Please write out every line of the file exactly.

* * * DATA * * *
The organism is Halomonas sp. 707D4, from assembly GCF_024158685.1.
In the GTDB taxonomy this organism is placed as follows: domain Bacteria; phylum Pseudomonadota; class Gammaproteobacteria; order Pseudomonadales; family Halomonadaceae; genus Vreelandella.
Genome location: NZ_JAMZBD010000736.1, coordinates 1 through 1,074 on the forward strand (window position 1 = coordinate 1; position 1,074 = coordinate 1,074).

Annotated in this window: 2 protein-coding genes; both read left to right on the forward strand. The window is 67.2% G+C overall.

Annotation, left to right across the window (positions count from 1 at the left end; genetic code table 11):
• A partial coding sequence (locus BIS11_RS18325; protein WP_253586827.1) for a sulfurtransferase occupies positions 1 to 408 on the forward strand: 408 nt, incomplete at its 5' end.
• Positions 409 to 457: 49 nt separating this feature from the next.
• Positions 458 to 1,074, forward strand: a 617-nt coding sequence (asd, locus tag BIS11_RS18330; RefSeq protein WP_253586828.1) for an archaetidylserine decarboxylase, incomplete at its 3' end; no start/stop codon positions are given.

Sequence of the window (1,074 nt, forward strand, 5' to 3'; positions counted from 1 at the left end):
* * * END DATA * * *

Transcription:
The organism is Halomonas sp. 707D4, from assembly GCF_024158685.1.
In the GTDB taxonomy this organism is placed as follows: domain Bacteria; phylum Pseudomonadota; class Gammaproteobacteria; order Pseudomonadales; family Halomonadaceae; genus Vreelandella.
Genome location: NZ_JAMZBD010000736.1, coordinates 1 through 1,074 on the forward strand (window position 1 = coordinate 1; position 1,074 = coordinate 1,074).

Annotated in this window: 2 protein-coding genes; both read left to right on the forward strand. The window is 67.2% G+C overall.

Annotation, left to right across the window (positions count from 1 at the left end; genetic code table 11):
• A partial coding sequence (locus BIS11_RS18325; protein WP_253586827.1) for a sulfurtransferase occupies positions 1 to 408 on the forward strand: 408 nt, incomplete at its 5' end.
• Positions 409 to 457: 49 nt separating this feature from the next.
• Positions 458 to 1,074, forward strand: a 617-nt coding sequence (asd, locus tag BIS11_RS18330; RefSeq protein WP_253586828.1) for an archaetidylserine decarboxylase, incomplete at its 3' end; no start/stop codon positions are given.

Sequence of the window (1,074 nt, forward strand, 5' to 3'; positions counted from 1 at the left end):